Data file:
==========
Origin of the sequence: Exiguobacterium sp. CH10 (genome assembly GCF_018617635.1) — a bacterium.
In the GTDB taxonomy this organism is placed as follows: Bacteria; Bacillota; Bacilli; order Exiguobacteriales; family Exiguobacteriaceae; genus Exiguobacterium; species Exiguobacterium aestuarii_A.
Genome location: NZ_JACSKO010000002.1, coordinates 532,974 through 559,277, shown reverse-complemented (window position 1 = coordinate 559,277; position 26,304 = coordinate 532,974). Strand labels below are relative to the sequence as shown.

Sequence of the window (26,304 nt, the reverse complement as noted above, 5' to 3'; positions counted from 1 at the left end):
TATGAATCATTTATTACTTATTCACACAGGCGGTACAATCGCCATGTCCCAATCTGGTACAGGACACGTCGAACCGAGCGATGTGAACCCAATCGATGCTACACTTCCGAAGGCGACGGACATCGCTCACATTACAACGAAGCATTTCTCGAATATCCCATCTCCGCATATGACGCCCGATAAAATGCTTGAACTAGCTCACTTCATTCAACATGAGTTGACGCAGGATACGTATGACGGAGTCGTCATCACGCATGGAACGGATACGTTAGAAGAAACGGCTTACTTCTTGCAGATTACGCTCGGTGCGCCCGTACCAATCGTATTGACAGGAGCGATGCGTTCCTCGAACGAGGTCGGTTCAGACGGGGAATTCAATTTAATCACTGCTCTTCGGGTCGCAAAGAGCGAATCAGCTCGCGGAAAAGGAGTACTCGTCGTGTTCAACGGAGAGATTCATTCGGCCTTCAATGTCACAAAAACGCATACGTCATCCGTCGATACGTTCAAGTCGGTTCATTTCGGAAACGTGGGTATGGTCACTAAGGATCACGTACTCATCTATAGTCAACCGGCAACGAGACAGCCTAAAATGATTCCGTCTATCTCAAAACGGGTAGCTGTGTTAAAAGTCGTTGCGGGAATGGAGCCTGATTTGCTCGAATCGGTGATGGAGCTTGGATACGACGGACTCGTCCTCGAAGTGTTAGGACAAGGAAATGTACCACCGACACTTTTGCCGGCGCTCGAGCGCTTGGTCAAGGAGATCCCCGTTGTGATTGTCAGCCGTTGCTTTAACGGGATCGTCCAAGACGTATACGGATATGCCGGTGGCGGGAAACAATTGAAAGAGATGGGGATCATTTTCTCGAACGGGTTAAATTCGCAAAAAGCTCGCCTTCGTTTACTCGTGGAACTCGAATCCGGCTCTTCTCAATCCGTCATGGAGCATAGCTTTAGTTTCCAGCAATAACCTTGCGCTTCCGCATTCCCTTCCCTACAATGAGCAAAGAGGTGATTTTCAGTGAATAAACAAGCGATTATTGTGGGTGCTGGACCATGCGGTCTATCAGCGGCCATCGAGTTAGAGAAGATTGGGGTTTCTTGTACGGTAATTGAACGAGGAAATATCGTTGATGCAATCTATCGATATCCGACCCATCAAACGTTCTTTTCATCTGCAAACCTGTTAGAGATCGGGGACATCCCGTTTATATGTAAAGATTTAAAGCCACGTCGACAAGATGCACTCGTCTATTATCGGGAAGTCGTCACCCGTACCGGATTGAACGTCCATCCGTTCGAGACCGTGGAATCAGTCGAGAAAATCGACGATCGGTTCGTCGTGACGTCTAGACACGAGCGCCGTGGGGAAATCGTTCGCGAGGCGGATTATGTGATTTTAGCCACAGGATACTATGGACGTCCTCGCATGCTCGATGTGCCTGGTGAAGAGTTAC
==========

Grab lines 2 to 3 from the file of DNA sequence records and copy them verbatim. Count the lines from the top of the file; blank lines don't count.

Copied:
In the GTDB taxonomy this organism is placed as follows: Bacteria; Bacillota; Bacilli; order Exiguobacteriales; family Exiguobacteriaceae; genus Exiguobacterium; species Exiguobacterium aestuarii_A.
Genome location: NZ_JACSKO010000002.1, coordinates 532,974 through 559,277, shown reverse-complemented (window position 1 = coordinate 559,277; position 26,304 = coordinate 532,974). Strand labels below are relative to the sequence as shown.